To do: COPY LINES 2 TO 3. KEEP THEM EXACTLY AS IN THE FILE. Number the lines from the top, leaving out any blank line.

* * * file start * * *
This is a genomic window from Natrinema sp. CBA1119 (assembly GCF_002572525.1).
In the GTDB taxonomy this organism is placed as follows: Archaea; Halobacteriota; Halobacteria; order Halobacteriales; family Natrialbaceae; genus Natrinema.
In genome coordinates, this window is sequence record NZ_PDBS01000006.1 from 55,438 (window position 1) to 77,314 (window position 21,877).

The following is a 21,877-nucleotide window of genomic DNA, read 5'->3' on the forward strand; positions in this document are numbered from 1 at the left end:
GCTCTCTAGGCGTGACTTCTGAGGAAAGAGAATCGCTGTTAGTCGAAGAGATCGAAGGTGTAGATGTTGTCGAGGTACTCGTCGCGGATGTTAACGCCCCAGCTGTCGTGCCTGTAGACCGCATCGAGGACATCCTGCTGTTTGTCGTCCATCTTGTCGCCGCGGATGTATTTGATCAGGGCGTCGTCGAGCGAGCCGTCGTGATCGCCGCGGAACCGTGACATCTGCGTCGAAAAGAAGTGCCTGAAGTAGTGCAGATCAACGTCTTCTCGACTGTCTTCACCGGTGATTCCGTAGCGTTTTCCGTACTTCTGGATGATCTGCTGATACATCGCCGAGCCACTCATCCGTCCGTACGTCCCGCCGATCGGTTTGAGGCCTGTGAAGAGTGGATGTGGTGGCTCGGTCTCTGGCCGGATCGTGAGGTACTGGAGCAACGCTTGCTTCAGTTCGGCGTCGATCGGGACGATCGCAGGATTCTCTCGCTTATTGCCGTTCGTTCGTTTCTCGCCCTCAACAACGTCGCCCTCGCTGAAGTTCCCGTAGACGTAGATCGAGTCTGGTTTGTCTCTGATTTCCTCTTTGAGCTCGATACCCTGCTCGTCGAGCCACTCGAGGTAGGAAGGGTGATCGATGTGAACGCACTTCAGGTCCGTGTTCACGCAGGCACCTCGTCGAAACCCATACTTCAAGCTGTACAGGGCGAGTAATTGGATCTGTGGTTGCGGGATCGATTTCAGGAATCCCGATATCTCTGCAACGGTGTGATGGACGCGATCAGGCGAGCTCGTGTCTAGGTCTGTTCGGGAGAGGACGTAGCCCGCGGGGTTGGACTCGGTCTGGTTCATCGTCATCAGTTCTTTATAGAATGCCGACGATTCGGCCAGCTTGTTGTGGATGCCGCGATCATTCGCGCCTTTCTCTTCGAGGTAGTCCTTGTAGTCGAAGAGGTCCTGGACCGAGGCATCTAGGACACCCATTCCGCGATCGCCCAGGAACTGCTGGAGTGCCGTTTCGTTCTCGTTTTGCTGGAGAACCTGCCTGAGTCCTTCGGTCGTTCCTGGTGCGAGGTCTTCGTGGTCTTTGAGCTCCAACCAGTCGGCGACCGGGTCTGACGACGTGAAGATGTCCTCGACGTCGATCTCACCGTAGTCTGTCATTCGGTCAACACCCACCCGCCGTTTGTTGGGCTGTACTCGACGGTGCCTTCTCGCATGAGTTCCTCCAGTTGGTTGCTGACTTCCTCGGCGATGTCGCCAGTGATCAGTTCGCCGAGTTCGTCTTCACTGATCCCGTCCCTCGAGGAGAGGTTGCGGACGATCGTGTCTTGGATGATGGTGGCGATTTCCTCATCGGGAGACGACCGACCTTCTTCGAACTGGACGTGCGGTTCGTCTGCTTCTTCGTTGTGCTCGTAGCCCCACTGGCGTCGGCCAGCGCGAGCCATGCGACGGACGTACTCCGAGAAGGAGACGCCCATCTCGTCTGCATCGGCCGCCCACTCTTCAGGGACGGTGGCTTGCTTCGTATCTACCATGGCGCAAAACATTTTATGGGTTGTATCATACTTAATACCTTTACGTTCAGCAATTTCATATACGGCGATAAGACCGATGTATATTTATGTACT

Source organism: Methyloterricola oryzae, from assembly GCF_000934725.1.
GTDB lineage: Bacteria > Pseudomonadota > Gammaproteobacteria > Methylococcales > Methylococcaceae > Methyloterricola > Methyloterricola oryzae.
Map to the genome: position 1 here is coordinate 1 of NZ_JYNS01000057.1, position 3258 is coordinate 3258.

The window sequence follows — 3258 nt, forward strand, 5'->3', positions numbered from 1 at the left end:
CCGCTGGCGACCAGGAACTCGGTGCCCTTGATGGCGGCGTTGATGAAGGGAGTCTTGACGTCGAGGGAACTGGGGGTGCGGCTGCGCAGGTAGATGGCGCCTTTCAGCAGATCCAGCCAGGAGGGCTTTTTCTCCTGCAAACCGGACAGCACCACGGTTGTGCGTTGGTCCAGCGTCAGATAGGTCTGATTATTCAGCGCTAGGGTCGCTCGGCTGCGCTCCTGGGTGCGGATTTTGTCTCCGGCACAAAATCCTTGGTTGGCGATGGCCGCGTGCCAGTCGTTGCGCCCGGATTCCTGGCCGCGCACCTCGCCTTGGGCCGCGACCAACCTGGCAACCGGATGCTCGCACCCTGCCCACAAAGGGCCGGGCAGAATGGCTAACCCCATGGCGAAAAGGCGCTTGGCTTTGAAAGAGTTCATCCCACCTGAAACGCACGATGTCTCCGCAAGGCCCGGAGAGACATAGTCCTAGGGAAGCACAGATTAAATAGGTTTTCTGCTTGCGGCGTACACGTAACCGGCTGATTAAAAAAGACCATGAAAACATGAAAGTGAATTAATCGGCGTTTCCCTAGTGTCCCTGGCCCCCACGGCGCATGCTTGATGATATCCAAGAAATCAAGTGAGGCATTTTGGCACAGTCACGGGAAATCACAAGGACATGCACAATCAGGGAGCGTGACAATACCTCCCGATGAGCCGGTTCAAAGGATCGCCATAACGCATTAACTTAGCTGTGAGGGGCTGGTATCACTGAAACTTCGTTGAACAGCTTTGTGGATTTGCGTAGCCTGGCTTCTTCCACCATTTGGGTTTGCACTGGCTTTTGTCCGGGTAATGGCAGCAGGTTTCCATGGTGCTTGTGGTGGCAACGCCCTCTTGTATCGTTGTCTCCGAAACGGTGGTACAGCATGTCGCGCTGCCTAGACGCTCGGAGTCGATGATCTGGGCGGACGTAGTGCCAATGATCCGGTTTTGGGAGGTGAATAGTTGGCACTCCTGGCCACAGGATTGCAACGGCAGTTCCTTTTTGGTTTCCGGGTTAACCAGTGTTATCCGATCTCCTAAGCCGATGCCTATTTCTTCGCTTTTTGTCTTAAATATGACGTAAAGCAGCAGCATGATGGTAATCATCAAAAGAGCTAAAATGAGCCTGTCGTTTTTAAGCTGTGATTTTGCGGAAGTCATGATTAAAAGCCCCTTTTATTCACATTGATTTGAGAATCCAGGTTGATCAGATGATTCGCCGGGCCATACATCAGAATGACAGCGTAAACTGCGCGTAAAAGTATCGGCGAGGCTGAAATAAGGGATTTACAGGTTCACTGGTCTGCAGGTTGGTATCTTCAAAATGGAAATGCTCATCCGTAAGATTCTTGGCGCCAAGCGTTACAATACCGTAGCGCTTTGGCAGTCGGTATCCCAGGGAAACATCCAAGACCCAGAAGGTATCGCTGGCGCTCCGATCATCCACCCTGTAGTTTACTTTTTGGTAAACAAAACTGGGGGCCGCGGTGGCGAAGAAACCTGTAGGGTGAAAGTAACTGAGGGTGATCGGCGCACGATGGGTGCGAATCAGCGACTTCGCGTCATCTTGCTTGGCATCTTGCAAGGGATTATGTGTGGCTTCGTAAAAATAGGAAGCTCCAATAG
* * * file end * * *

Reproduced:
In the GTDB taxonomy this organism is placed as follows: Archaea; Halobacteriota; Halobacteria; order Halobacteriales; family Natrialbaceae; genus Natrinema.
In genome coordinates, this window is sequence record NZ_PDBS01000006.1 from 55,438 (window position 1) to 77,314 (window position 21,877).